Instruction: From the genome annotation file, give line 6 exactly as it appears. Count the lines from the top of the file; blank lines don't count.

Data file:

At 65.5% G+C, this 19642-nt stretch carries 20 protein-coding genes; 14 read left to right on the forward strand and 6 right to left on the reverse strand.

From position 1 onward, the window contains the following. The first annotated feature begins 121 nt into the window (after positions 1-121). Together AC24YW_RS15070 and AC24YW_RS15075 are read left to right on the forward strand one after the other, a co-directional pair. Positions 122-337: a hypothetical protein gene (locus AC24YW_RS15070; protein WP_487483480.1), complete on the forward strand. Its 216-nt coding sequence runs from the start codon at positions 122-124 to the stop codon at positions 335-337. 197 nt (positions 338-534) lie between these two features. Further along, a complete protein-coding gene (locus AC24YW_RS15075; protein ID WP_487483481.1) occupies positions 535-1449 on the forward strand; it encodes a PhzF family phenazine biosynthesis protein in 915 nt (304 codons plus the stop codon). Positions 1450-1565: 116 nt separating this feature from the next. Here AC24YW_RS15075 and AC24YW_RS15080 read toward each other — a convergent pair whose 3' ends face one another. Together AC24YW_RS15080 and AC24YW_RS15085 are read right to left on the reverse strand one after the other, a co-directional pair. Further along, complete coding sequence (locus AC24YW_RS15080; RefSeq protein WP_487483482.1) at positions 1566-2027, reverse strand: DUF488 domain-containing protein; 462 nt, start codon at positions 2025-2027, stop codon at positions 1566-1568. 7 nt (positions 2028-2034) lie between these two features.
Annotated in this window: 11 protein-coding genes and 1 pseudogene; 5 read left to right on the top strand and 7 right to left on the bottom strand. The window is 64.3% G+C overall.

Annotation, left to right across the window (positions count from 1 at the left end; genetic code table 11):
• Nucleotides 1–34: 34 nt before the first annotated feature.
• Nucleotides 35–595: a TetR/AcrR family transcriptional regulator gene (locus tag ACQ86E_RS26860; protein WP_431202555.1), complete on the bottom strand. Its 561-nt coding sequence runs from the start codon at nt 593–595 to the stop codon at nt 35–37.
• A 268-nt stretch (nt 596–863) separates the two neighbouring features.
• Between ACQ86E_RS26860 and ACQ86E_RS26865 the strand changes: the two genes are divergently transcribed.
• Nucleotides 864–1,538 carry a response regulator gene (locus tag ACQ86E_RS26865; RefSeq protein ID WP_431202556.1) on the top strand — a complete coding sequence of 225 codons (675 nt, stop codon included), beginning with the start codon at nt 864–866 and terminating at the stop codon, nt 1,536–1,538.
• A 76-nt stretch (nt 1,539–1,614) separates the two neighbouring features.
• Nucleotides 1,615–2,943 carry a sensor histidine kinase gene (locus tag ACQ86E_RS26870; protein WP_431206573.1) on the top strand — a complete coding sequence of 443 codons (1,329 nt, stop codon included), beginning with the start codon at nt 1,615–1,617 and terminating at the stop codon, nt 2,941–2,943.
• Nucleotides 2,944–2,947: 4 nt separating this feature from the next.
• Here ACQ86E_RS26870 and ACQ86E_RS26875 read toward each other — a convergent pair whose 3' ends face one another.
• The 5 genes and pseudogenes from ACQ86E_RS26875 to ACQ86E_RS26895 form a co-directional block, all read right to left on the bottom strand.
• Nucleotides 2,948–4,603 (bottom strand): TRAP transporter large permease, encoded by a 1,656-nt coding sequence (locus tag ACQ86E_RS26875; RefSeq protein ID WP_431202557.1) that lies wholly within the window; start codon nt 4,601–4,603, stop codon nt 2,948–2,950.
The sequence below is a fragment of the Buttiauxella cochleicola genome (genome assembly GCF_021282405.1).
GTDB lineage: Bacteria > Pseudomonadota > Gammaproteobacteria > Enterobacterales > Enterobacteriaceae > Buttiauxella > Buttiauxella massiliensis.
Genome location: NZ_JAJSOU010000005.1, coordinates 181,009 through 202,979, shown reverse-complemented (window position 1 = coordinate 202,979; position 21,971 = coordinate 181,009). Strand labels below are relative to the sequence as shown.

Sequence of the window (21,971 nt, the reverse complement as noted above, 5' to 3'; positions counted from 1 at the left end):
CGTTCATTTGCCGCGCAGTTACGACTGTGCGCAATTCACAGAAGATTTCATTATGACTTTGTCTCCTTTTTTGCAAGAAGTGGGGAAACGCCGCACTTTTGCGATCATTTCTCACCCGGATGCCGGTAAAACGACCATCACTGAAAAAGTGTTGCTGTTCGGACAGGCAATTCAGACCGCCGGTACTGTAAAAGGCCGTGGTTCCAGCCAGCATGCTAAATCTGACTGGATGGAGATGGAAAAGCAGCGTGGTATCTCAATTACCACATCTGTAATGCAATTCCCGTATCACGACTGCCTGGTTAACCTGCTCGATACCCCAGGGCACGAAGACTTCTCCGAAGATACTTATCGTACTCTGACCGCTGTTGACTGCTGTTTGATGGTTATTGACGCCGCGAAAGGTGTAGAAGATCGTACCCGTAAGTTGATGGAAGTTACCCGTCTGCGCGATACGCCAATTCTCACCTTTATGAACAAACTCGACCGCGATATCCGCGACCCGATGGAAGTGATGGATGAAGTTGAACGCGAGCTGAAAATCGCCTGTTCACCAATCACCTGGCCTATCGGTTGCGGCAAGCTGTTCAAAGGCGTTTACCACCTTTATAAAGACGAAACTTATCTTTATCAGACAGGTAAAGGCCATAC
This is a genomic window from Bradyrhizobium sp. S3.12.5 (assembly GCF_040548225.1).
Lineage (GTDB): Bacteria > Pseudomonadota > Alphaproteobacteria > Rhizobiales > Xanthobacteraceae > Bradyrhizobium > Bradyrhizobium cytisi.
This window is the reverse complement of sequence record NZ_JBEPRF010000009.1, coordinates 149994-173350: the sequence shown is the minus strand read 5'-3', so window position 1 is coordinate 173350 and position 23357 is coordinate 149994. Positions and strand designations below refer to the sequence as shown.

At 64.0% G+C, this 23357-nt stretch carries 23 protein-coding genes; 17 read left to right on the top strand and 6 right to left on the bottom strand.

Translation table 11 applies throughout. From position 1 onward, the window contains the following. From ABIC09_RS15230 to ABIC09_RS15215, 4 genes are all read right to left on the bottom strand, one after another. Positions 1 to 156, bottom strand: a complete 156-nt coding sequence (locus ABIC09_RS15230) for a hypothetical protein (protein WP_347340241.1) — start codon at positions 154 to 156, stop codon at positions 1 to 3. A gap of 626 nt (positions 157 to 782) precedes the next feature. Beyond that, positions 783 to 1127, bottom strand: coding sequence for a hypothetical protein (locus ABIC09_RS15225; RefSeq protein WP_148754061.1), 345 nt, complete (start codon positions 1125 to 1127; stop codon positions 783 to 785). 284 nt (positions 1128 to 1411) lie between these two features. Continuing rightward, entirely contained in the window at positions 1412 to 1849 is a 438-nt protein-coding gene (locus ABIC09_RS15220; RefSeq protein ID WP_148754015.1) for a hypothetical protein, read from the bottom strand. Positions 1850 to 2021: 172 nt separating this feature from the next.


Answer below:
• Nucleotides 35–595: a TetR/AcrR family transcriptional regulator gene (locus tag ACQ86E_RS26860; protein WP_431202555.1), complete on the bottom strand. Its 561-nt coding sequence runs from the start codon at nt 593–595 to the stop codon at nt 35–37.